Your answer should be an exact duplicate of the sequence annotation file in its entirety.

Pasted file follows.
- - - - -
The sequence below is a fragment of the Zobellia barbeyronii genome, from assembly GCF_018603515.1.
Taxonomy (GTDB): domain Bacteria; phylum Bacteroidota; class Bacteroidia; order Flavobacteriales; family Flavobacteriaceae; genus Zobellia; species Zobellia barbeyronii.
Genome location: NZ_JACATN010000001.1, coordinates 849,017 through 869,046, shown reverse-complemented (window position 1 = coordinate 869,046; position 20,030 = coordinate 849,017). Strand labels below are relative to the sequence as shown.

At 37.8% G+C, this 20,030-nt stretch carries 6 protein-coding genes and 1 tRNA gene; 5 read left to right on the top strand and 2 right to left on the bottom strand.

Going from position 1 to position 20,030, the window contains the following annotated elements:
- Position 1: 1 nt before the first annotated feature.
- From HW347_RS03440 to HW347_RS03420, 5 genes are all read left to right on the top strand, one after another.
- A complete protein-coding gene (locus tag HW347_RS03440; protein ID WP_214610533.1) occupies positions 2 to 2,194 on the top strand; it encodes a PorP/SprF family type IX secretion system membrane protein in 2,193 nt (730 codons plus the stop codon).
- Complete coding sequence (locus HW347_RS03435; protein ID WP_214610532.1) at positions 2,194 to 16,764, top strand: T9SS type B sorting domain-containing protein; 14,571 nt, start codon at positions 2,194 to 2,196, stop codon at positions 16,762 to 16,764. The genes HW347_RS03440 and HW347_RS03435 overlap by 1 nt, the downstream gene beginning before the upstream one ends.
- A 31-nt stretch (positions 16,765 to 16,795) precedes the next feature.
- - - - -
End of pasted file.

The sequence below is a fragment of the Zobellia barbeyronii genome, from assembly GCF_018603515.1.
Taxonomy (GTDB): domain Bacteria; phylum Bacteroidota; class Bacteroidia; order Flavobacteriales; family Flavobacteriaceae; genus Zobellia; species Zobellia barbeyronii.
Genome location: NZ_JACATN010000001.1, coordinates 849,017 through 869,046, shown reverse-complemented (window position 1 = coordinate 869,046; position 20,030 = coordinate 849,017). Strand labels below are relative to the sequence as shown.

At 37.8% G+C, this 20,030-nt stretch carries 6 protein-coding genes and 1 tRNA gene; 5 read left to right on the top strand and 2 right to left on the bottom strand.

Going from position 1 to position 20,030, the window contains the following annotated elements:
- Position 1: 1 nt before the first annotated feature.
- From HW347_RS03440 to HW347_RS03420, 5 genes are all read left to right on the top strand, one after another.
- A complete protein-coding gene (locus tag HW347_RS03440; protein ID WP_214610533.1) occupies positions 2 to 2,194 on the top strand; it encodes a PorP/SprF family type IX secretion system membrane protein in 2,193 nt (730 codons plus the stop codon).
- Complete coding sequence (locus HW347_RS03435; protein ID WP_214610532.1) at positions 2,194 to 16,764, top strand: T9SS type B sorting domain-containing protein; 14,571 nt, start codon at positions 2,194 to 2,196, stop codon at positions 16,762 to 16,764. The genes HW347_RS03440 and HW347_RS03435 overlap by 1 nt, the downstream gene beginning before the upstream one ends.
- A 31-nt stretch (positions 16,765 to 16,795) precedes the next feature.